To enjoy any success as a freelancer requires more than good camera skills. All by myself, I have to sense each scene before it happens, and then pray it works out in my frame. Most of my shots begin a minute too late, or take a wrong turn. But how can anyone know what’s going to happen next? It is possible; that’s the secret I’ve already learned. The solution is to slow down, look around and listen. Toronto is a four-dimensional jungle but it gives fair warning. Victims shout, horns honk, dogs bark; any of these signs will pique my brain to life-in-progress. This morning, a bicycle bell rung in anger catches my ears and shifts my eyes.

“Get out of the bike lane!” A courier yells at a taxi. The cyclist is long gone before I compose the shot. I stand on the north side of King street just west of Spadina. I breathe through my nose so as not to jiggle the lens. This cabbie is breaking the law. He slows his car to unload a passenger in the part of the road that’s reserved for bicycles. I can add this to my collection. That means something. Only one in a hundred videos is worth posting on my channel. I usually walk for hours and come home with nothing. The orange and green Beck Taxi rolls to a stop in a perfectly dappled window-reflection. Sometimes everything just clicks.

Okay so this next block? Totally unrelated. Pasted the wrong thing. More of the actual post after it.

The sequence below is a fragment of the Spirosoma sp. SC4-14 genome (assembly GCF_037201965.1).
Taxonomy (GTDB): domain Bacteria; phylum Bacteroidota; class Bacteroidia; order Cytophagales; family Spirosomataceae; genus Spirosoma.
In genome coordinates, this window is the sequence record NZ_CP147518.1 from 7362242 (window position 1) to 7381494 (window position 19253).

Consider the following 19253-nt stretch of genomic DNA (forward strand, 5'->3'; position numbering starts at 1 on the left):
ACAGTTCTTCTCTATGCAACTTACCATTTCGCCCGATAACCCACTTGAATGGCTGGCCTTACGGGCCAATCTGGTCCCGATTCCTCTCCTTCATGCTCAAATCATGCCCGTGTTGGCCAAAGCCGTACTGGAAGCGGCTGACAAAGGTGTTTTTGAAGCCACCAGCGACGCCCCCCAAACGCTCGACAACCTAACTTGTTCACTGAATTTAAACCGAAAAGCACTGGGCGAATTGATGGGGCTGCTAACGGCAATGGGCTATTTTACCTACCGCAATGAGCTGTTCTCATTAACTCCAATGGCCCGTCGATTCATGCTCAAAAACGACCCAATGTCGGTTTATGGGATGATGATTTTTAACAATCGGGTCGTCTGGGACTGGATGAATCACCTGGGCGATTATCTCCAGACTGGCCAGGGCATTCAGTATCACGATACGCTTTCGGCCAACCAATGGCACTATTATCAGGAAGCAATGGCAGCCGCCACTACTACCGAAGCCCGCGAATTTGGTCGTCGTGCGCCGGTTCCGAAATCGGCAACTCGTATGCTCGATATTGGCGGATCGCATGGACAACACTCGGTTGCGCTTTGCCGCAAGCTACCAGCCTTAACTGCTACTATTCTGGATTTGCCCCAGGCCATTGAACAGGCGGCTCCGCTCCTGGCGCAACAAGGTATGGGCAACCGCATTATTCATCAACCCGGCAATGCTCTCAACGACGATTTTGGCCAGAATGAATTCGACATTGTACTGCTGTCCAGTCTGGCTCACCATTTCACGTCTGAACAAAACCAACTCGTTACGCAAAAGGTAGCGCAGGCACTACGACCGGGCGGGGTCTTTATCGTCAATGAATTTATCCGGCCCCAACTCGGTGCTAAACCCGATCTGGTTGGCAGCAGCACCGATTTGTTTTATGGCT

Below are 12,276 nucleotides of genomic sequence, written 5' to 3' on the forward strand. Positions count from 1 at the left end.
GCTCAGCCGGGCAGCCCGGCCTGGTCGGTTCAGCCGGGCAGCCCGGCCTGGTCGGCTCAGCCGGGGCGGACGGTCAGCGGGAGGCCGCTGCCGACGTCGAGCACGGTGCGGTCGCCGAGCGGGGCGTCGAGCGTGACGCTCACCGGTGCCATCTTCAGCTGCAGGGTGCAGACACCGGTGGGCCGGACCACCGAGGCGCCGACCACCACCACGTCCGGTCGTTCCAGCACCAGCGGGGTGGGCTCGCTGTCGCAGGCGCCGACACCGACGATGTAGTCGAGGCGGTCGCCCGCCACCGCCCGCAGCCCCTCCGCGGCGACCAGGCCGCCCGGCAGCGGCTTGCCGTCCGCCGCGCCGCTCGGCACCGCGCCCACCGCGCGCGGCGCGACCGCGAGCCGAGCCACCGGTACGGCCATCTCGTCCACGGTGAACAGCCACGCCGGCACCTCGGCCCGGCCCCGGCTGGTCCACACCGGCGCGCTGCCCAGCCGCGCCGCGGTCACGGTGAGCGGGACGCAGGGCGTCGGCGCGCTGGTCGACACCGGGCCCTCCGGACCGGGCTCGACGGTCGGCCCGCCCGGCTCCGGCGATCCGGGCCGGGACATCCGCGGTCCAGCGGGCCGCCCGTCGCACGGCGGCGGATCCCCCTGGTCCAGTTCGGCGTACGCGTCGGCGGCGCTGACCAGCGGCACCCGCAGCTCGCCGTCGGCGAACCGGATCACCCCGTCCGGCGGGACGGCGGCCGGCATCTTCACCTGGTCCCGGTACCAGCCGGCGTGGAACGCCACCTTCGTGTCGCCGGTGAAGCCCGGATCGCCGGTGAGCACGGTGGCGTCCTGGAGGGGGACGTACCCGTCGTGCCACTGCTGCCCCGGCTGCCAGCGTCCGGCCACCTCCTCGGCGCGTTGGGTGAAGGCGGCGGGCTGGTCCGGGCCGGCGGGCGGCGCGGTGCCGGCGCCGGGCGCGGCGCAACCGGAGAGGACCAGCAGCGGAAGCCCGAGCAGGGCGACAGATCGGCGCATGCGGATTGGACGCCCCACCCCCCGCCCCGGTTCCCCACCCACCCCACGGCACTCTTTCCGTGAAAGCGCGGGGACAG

The rear door opens and light brown shoes emerge. Black and yellow argyle socks and brown dress pants follow. The rider steps out and I have to tilt-up. He’s a tall man with fair hair, a white mask and mahogany blazer. He sees my camera and squints. He knows I’m focused on him. One glance back at the cab and he knows why. Now he must imagine I’m making a video to highlight the public’s contempt for bicycles. He’s right. I call it Bike Lane Blockers.

Generally speaking, transport professionals know better. This cabbie must have accepted a big tip to make off-loading more convenient. That's probably how it’d happened. Who is this well-dressed passenger? Why does he feel so entitled?

I push-in slow just to show I’m not scared. I creep forward while simultaneously retracting the zoom which hides my bumpy travel and makes my camera move more interesting; the background shrinks while the foreground swells and it showcases the subject.

The commuter’s cream coloured tie has shiny gold stripes. He stands tall with short cropped blond hair and cold blue eyes. Is he a professional athlete? He’s well-built yet I watch him get all-shy underneath his disposable mask which hides most of his face. “Why are you filming me?” he asks. I try to think-up a witty response. He shuts the taxi door and faces me. “I don’t want to be in your video.”